|Cited Patent||Filing date||Publication date||Applicant||Title|
|US1108717 *||Dec 5, 1913||Aug 25, 1914||Ordnance Dev Company||Fixed ammunition for use on air-craft.|
|US3490332 *||Jan 25, 1968||Jan 20, 1970||Us Navy||Breech cap for applying signals to explosive cartridges|
|US3681512 *||May 6, 1971||Aug 1, 1972||Amp Inc||Electrical connector|
|US3710719 *||Jan 8, 1971||Jan 16, 1973||Amp Inc||Detonator for an explosively operated connector|
|Citing Patent||Filing date||Publication date||Applicant||Title|
|US4374483 *||Mar 30, 1981||Feb 22, 1983||Amp Incorporated||Ignition system for an electrical connector|
|US4730087 *||Dec 19, 1986||Mar 8, 1988||Amp Incorporated||Explosively-operated electrical connector|
|US5454320 *||Oct 23, 1992||Oct 3, 1995||Quantic Industries, Inc.||Air bag initiator|
|US5647924 *||Oct 9, 1996||Jul 15, 1997||Quantic Industries, Inc.||Electrical initiator|
|US5648634 *||Oct 19, 1994||Jul 15, 1997||Quantic Industries, Inc.||Electrical initiator|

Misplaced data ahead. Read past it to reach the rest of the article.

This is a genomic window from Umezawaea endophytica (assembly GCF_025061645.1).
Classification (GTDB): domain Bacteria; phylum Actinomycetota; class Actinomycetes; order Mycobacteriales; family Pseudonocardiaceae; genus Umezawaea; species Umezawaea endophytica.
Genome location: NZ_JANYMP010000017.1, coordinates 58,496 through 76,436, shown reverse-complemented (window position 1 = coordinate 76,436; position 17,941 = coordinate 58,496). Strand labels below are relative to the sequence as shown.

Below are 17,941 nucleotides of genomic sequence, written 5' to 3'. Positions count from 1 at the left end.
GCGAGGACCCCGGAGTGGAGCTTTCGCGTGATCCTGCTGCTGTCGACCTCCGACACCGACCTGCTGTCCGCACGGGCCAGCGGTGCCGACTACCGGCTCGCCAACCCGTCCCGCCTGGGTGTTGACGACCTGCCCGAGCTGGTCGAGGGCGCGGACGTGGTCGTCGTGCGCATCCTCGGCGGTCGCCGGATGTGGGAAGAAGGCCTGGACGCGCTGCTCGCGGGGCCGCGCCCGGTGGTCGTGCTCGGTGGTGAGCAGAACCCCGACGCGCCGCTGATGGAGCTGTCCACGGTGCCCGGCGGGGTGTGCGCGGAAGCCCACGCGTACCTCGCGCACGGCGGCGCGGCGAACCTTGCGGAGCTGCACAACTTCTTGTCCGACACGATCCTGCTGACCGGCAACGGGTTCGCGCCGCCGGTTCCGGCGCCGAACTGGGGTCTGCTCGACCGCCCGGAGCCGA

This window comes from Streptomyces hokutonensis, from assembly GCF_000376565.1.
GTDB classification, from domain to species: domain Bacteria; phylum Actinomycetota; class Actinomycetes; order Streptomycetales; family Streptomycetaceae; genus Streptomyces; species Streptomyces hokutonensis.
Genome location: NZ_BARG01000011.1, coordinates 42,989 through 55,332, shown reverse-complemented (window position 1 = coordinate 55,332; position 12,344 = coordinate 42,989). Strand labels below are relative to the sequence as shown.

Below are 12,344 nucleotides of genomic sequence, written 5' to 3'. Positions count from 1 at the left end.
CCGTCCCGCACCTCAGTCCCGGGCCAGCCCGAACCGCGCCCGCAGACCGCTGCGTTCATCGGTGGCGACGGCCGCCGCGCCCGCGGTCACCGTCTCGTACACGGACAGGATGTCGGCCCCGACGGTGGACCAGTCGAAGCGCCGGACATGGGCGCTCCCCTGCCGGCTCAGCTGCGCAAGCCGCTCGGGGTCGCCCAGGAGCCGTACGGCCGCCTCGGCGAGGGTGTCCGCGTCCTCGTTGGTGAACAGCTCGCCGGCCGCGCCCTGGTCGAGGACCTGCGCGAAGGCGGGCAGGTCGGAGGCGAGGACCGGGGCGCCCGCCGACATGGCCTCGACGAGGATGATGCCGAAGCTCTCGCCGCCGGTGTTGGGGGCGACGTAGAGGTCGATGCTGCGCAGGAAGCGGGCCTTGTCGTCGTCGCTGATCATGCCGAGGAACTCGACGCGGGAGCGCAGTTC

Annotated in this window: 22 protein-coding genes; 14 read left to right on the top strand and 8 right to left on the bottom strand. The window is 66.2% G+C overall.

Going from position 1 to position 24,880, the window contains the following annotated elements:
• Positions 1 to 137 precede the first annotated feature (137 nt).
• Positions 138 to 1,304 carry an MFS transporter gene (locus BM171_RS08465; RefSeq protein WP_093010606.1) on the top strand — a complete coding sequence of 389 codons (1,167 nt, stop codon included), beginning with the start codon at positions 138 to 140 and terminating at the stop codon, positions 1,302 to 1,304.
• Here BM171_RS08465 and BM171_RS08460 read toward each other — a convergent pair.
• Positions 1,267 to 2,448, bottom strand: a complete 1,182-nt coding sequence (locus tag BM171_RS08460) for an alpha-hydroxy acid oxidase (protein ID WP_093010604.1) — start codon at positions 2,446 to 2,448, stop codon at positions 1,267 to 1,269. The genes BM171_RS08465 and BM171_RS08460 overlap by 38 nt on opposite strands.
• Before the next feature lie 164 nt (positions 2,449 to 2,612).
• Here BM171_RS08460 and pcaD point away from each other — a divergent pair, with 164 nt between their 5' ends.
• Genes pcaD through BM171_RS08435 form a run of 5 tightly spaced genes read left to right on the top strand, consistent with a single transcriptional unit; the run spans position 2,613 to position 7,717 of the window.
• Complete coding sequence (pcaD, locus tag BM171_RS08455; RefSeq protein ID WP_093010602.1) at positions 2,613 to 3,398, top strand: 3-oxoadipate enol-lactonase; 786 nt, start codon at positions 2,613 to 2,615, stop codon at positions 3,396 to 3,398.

|US5711531 *||Jun 7, 1995||Jan 27, 1998||Quantic Industries, Inc.||Electrical initiator seal|
|US5728964 *||Jun 7, 1995||Mar 17, 1998||Quantic Industries, Inc.||Electrical initiator|
|US5763814 *||Oct 9, 1996||Jun 9, 1998||Quanti Industries, Inc.||Electrical initiator|
|US6196131 *||Jul 8, 1999||Mar 6, 2001||Ronald A. Yanda||Shock tube initiator tip encased in a non-conductive material|
|US8726808 *||Dec 16, 2011||May 20, 2014||Reynolds Systems, Inc.||Initiator assembly having low-energy exploding foil initiator header and cover with axially threaded portion|
|U.S. Classification||102/202.14, 89/1.14, 102/202.9|
|International Classification||F42B3/195, H01R4/08|
|Cooperative Classification||F42B3/195, H01R4/08|
|European Classification||F42B3/195, H01R4/08|